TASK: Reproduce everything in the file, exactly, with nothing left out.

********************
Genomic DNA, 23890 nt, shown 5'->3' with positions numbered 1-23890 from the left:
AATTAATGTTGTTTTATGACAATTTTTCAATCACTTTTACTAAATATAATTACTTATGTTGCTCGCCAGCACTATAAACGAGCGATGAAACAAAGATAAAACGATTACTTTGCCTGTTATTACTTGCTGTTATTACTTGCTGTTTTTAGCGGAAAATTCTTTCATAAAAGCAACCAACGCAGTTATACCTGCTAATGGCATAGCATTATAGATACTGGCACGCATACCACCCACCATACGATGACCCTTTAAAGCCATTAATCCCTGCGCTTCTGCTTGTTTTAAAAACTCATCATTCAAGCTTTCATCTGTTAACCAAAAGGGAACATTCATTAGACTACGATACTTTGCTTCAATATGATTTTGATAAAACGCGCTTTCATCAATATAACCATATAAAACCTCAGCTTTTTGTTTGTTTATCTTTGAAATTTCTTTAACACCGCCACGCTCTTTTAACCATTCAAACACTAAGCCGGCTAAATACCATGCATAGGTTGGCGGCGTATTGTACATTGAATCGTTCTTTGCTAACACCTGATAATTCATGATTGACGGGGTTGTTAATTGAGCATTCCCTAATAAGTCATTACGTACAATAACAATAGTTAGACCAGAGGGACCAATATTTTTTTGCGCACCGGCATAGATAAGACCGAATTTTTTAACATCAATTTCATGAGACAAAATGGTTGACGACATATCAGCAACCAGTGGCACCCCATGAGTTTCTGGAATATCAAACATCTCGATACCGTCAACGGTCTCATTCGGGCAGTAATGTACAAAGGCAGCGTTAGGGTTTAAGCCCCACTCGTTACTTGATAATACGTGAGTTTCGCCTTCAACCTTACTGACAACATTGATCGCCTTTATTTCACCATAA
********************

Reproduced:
Genomic DNA, 23890 nt, shown 5'->3' with positions numbered 1-23890 from the left:
AATTAATGTTGTTTTATGACAATTTTTCAATCACTTTTACTAAATATAATTACTTATGTTGCTCGCCAGCACTATAAACGAGCGATGAAACAAAGATAAAACGATTACTTTGCCTGTTATTACTTGCTGTTATTACTTGCTGTTTTTAGCGGAAAATTCTTTCATAAAAGCAACCAACGCAGTTATACCTGCTAATGGCATAGCATTATAGATACTGGCACGCATACCACCCACCATACGATGACCCTTTAAAGCCATTAATCCCTGCGCTTCTGCTTGTTTTAAAAACTCATCATTCAAGCTTTCATCTGTTAACCAAAAGGGAACATTCATTAGACTACGATACTTTGCTTCAATATGATTTTGATAAAACGCGCTTTCATCAATATAACCATATAAAACCTCAGCTTTTTGTTTGTTTATCTTTGAAATTTCTTTAACACCGCCACGCTCTTTTAACCATTCAAACACTAAGCCGGCTAAATACCATGCATAGGTTGGCGGCGTATTGTACATTGAATCGTTCTTTGCTAACACCTGATAATTCATGATTGACGGGGTTGTTAATTGAGCATTCCCTAATAAGTCATTACGTACAATAACAATAGTTAGACCAGAGGGACCAATATTTTTTTGCGCACCGGCATAGATAAGACCGAATTTTTTAACATCAATTTCATGAGACAAAATGGTTGACGACATATCAGCAACCAGTGGCACCCCATGAGTTTCTGGAATATCAAACATCTCGATACCGTCAACGGTCTCATTCGGGCAGTAATGTACAAAGGCAGCGTTAGGGTTTAAGCCCCACTCGTTACTTGATAATACGTGAGTTTCGCCTTCAACCTTACTGACAACATTGATCGCCTTTATTTCACCATAA